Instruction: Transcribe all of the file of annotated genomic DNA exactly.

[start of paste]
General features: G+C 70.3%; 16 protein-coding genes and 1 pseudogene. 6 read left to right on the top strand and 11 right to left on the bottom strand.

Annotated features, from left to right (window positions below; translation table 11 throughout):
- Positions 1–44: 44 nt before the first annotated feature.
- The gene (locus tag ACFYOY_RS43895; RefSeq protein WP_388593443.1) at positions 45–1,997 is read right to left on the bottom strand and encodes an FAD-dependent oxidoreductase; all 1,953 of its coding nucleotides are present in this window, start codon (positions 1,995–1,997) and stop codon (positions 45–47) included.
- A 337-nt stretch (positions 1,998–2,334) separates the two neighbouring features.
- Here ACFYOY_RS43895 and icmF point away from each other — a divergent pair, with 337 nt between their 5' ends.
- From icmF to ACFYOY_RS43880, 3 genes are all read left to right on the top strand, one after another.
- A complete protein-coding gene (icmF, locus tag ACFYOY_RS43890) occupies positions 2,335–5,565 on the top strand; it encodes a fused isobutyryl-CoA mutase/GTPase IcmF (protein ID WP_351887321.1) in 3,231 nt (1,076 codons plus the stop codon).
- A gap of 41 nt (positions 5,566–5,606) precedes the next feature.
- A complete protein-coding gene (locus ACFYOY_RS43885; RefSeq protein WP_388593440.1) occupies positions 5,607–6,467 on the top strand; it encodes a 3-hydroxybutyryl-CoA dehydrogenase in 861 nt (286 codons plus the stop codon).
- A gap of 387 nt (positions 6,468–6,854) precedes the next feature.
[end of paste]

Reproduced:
General features: G+C 70.3%; 16 protein-coding genes and 1 pseudogene. 6 read left to right on the top strand and 11 right to left on the bottom strand.

Annotated features, from left to right (window positions below; translation table 11 throughout):
- Positions 1–44: 44 nt before the first annotated feature.
- The gene (locus tag ACFYOY_RS43895; RefSeq protein WP_388593443.1) at positions 45–1,997 is read right to left on the bottom strand and encodes an FAD-dependent oxidoreductase; all 1,953 of its coding nucleotides are present in this window, start codon (positions 1,995–1,997) and stop codon (positions 45–47) included.
- A 337-nt stretch (positions 1,998–2,334) separates the two neighbouring features.
- Here ACFYOY_RS43895 and icmF point away from each other — a divergent pair, with 337 nt between their 5' ends.
- From icmF to ACFYOY_RS43880, 3 genes are all read left to right on the top strand, one after another.
- A complete protein-coding gene (icmF, locus tag ACFYOY_RS43890) occupies positions 2,335–5,565 on the top strand; it encodes a fused isobutyryl-CoA mutase/GTPase IcmF (protein ID WP_351887321.1) in 3,231 nt (1,076 codons plus the stop codon).
- A gap of 41 nt (positions 5,566–5,606) precedes the next feature.
- A complete protein-coding gene (locus ACFYOY_RS43885; RefSeq protein WP_388593440.1) occupies positions 5,607–6,467 on the top strand; it encodes a 3-hydroxybutyryl-CoA dehydrogenase in 861 nt (286 codons plus the stop codon).
- A gap of 387 nt (positions 6,468–6,854) precedes the next feature.